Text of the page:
This is not where the flintstones live , but it sure looks like it.
The Toadstool Hoodoos is a group of highly eroded sandstone formations found in Southern Utah just off Highway 89. This area close to the BLM ranger station is also known as Paria because is close to a river name like that. Hoodoos are tall thin spires of rock that are composed of soft sedimentary rock, and are topped by a piece of harder, less eroded stone that protects the base. The best time to photograph these Hoodoos is before noon and right before the sunset, so that the harsh light of the west does not wash the spectacular colors of the hoodoos away.
Around the Paria area there are many other weird formations, but this place is the most accessible and there is no charge or fee to visit. There’s a parking lot right next to the Highway and the hike is only about 20 minutes. This is a really nice place to visit because you feel like you are in another planet, or maybe in the Flintstones world. If you are planning to visit this area I highly recommend stopping by it. Don’t forget your favorite cam , the hoodoos are very photogenic.
Spirit photography was a genre of the 19th century, where a photograph of a living subject features a 'spirit' of a deceased person. Of course, we all know it's a double exposure, but before then, William Mumler took advantage of his clients to sell 'spirit photographs'.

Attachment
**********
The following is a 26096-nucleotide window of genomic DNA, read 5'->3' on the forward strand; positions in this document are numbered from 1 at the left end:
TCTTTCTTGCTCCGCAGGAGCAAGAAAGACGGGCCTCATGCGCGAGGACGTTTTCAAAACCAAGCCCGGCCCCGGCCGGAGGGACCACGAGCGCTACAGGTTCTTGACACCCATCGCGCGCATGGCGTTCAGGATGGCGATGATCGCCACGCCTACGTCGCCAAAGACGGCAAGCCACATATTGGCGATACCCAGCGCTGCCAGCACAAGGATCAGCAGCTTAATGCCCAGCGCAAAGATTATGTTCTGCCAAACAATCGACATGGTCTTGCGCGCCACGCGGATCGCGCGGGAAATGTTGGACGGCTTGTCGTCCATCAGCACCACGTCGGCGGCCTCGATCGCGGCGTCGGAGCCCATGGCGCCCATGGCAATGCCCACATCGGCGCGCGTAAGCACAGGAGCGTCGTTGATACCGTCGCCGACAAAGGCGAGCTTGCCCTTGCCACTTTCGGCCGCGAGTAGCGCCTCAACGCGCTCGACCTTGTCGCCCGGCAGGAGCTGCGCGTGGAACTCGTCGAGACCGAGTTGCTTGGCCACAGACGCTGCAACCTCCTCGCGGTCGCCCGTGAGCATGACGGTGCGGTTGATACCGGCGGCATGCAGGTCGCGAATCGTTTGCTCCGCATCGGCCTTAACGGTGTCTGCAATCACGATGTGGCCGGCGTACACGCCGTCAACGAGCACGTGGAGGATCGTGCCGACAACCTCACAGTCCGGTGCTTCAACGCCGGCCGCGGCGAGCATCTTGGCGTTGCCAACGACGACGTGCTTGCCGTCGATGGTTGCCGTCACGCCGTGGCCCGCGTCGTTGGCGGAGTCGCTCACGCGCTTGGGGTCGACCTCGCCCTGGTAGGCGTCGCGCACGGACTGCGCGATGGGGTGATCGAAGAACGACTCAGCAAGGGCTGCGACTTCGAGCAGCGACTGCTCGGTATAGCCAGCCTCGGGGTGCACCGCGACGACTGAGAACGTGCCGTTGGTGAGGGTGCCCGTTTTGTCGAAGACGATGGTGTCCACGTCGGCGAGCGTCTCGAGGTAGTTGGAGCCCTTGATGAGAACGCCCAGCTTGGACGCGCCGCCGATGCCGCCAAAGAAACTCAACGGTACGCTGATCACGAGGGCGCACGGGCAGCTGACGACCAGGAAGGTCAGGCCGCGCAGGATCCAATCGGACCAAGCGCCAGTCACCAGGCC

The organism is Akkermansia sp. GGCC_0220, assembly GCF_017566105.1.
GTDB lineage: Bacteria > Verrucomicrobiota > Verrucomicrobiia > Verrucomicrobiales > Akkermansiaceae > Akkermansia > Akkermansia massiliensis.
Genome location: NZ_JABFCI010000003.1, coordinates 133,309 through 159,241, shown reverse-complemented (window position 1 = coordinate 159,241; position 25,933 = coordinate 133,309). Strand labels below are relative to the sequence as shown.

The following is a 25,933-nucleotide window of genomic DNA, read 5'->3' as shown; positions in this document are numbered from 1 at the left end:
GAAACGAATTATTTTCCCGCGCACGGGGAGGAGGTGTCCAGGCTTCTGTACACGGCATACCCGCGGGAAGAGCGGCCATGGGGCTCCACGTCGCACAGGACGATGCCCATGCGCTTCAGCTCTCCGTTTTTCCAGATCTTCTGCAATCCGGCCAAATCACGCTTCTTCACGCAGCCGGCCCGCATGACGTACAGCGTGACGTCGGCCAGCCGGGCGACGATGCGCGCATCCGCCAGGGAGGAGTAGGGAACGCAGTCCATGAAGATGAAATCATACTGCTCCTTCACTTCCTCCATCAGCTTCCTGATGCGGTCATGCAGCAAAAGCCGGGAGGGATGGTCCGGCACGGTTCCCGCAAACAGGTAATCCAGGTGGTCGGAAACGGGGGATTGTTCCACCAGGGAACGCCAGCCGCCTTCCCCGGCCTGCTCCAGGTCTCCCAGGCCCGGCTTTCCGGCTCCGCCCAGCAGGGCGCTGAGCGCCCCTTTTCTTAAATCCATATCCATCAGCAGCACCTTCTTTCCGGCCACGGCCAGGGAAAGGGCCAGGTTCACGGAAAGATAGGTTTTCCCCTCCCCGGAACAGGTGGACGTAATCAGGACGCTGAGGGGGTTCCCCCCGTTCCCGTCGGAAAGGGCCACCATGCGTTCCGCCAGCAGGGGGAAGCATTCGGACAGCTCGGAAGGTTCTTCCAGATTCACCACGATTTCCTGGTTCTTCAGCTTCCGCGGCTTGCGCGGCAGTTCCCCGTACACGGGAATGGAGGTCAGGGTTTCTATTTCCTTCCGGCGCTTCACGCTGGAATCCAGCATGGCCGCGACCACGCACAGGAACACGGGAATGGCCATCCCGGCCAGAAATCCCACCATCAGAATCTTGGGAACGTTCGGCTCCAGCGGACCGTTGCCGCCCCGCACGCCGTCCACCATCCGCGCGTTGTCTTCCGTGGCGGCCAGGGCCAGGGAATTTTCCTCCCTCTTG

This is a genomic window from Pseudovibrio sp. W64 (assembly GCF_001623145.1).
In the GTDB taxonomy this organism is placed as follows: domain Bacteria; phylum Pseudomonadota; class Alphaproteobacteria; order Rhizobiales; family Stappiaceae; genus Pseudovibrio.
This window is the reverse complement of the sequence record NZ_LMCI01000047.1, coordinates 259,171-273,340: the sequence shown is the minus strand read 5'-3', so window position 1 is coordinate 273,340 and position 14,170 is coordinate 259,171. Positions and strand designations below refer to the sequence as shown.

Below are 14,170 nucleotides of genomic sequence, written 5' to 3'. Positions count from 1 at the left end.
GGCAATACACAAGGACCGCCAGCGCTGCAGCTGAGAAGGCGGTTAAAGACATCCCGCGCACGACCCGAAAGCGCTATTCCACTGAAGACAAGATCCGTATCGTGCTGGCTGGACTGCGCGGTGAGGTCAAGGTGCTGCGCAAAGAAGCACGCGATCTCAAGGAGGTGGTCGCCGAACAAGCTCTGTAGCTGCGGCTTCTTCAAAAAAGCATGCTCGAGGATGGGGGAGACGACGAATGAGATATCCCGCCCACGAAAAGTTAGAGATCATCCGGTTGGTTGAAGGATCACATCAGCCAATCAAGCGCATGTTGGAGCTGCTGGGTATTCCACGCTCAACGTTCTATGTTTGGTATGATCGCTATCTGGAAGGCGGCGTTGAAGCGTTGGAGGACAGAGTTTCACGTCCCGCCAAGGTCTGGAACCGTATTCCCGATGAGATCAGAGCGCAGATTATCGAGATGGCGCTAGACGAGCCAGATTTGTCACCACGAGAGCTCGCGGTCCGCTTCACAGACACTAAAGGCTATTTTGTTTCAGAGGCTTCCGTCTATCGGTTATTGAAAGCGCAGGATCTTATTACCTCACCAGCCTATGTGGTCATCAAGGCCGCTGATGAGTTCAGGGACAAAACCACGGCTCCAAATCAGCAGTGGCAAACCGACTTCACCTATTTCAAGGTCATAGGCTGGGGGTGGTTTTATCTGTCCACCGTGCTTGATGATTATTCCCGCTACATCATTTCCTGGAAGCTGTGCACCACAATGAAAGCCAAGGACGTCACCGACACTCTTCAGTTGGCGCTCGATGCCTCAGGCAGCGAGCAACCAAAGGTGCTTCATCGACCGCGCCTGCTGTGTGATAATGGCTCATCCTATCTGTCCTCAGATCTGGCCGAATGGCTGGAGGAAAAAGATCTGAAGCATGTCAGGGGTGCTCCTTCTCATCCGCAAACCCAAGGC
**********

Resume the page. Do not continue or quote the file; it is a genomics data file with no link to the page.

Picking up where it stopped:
A team in South Carolina gave out 100 disposable cameras to the homeless "to photograph their lives". This is said to be the third project of "Through Our Eyes" where they encourage photographers to be aware of homelessness in society.
Makui and Chow are the founders of cafe "Mum's Not Home" in Hong Kong. They share what they like and do what they love in this space, just like Mum is not home! Read more about the story behind Mum's Not Home, and enjoy the shoots taken with our latest Lomo'Instant Square!
Gabriel H. Sanchez is photo essay editor at BuzzFeed News and part of our TEN AND ONE AWARD judges. His poetic way of talking about photography in this interview not only proves his passion for the medium but most likely makes you want to grab your camera right away and snap your submissions.
We all like to think of what the world will look like when it meets its inevitable end. However, it is human nature to hope that when the time comes, there'll still be a future. Plenty of times did cinema try their hands on imagining a post-apocalyptic future.
Renowned pinholist Justin Quinnell is back with his new experiment on the camera obscura as he creates the world's fastest live wide screen TV. Don't worry, we were just as perplexed with Quinnell's unique project, but this is something you analogue lovers will certainly enjoy.
The 'ber" months are back and we begin with September. The heat is gone and the direction of the wind has changed. But that shouldn't stop you to enjoy living. For this week's Monday Moodboard, we bring you freedom.